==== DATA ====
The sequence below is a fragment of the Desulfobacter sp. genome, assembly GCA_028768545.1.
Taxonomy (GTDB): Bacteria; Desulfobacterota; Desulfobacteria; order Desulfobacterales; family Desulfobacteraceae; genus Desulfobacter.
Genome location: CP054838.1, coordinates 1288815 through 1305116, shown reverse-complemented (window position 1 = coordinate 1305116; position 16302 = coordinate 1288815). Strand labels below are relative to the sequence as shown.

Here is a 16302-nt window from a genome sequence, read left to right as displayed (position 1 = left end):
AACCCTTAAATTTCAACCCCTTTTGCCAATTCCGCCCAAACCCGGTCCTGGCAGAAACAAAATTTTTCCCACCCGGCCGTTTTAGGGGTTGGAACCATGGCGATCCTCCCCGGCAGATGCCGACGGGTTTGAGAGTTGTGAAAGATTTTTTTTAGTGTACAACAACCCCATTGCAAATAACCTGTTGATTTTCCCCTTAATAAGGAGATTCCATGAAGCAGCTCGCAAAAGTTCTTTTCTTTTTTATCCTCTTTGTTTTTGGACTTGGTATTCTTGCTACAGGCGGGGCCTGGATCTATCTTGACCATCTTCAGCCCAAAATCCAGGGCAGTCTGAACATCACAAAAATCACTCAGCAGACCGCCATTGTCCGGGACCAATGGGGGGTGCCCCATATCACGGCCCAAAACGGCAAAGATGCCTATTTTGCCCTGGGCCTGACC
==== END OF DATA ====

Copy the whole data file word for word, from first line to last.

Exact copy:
The sequence below is a fragment of the Desulfobacter sp. genome, assembly GCA_028768545.1.
Taxonomy (GTDB): Bacteria; Desulfobacterota; Desulfobacteria; order Desulfobacterales; family Desulfobacteraceae; genus Desulfobacter.
Genome location: CP054838.1, coordinates 1288815 through 1305116, shown reverse-complemented (window position 1 = coordinate 1305116; position 16302 = coordinate 1288815). Strand labels below are relative to the sequence as shown.

Here is a 16302-nt window from a genome sequence, read left to right as displayed (position 1 = left end):
AACCCTTAAATTTCAACCCCTTTTGCCAATTCCGCCCAAACCCGGTCCTGGCAGAAACAAAATTTTTCCCACCCGGCCGTTTTAGGGGTTGGAACCATGGCGATCCTCCCCGGCAGATGCCGACGGGTTTGAGAGTTGTGAAAGATTTTTTTTAGTGTACAACAACCCCATTGCAAATAACCTGTTGATTTTCCCCTTAATAAGGAGATTCCATGAAGCAGCTCGCAAAAGTTCTTTTCTTTTTTATCCTCTTTGTTTTTGGACTTGGTATTCTTGCTACAGGCGGGGCCTGGATCTATCTTGACCATCTTCAGCCCAAAATCCAGGGCAGTCTGAACATCACAAAAATCACTCAGCAGACCGCCATTGTCCGGGACCAATGGGGGGTGCCCCATATCACGGCCCAAAACGGCAAAGATGCCTATTTTGCCCTGGGCCTGACC